Fr. Christopher Etheridge, IVE
Br. Peter Trinko
Today Holy Mother Church calls us to celebrate the Feast of the Conversion of St. Paul. Perhaps the greatest persecutor of the Church is transformed by the grace of Christ, and freely becomes a great Apostle to the gentiles and eventually a martyr. In the letters of St. Paul, which have fed the souls of the saints and all Christians since the beginning of the Church, we can find many profound insights to the mystery of Christ and His Church, although perhaps none more profound than his understanding of the mystery of the Holy Trinity dwelling within us. In this blog, taking points from Fr. Raoul Plus, S.J.’s God Within Us, we aim to bring awareness to the great mystery “hidden from ages” of the dwelling of the Holy Trinity within souls by grace.
Br. Peter Trinko
It is not difficult to see that we live in a wounded world. Broken families, civil unrest, anxiety, wars, social injustice... the list could go on and on. We are made for the unconditional love of God, and yet what we see and face each day seems so far from it, leaving us all badly wounded. While wounds can be just (discipline for a mistake), imaginary (insinuating an offense that didn’t occur), or disproportionate (one exaggerates the level of offense), many wounds are in fact ‘real’, meaning they are an act of injustice. If left untreated, these wounds, like a thorn in one’s body, will cause one to become infected with the disease of resentment.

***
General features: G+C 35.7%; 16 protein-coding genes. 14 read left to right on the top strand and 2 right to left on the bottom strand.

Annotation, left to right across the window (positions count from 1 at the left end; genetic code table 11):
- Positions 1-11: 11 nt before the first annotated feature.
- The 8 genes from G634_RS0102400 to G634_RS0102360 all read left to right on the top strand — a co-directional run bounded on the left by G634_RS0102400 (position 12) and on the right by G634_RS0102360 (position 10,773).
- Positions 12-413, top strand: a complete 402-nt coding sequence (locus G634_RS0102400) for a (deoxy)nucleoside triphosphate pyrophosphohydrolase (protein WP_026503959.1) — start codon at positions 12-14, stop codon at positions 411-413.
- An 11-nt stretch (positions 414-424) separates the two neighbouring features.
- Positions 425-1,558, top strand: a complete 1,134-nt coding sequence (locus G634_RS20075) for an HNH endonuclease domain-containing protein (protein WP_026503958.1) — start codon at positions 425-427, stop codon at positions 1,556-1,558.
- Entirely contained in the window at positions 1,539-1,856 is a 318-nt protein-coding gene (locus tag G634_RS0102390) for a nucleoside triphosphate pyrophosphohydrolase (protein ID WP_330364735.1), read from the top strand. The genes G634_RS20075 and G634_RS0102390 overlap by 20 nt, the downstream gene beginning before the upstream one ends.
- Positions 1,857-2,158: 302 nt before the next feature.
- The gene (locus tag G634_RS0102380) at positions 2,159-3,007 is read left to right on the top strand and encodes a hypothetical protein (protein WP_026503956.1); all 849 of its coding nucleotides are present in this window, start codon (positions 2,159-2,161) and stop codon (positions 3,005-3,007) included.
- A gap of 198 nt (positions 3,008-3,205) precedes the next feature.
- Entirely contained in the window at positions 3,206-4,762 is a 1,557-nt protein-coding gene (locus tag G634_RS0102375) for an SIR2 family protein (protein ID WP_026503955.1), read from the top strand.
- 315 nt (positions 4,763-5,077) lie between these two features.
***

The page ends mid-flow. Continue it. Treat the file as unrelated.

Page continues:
We all desire to heal from these wounds, but how can we do so?
Deacon Peter Nguyen, IVE
In the days before the coming of Christ, the common view held by the Jews concerning the Messiah was that of a social and political savior, someone who would liberate them from their temporal woes and oppressions. He was to fulfill their utopian aspirations of being free from the Romans and live comfortable lives in fame and prosperity. As a result, many Jews settled for the false gods of other nations where it seemed more appealing in fulfilling their hopes. Like the Jews, we may find ourselves seeking an alternative plan of salvation in another “kingdom.”
Over the past few months, our society has been troubled by so many different causes such as illness, economic struggles, unnecessary violence and destruction, political tension, etc., and needless to say how these have contributed to our struggles within our hearts as well. For some, it may seem that a solution needs to be applied primarily at the social level. But the answer is much deeper and, sadly, often downplayed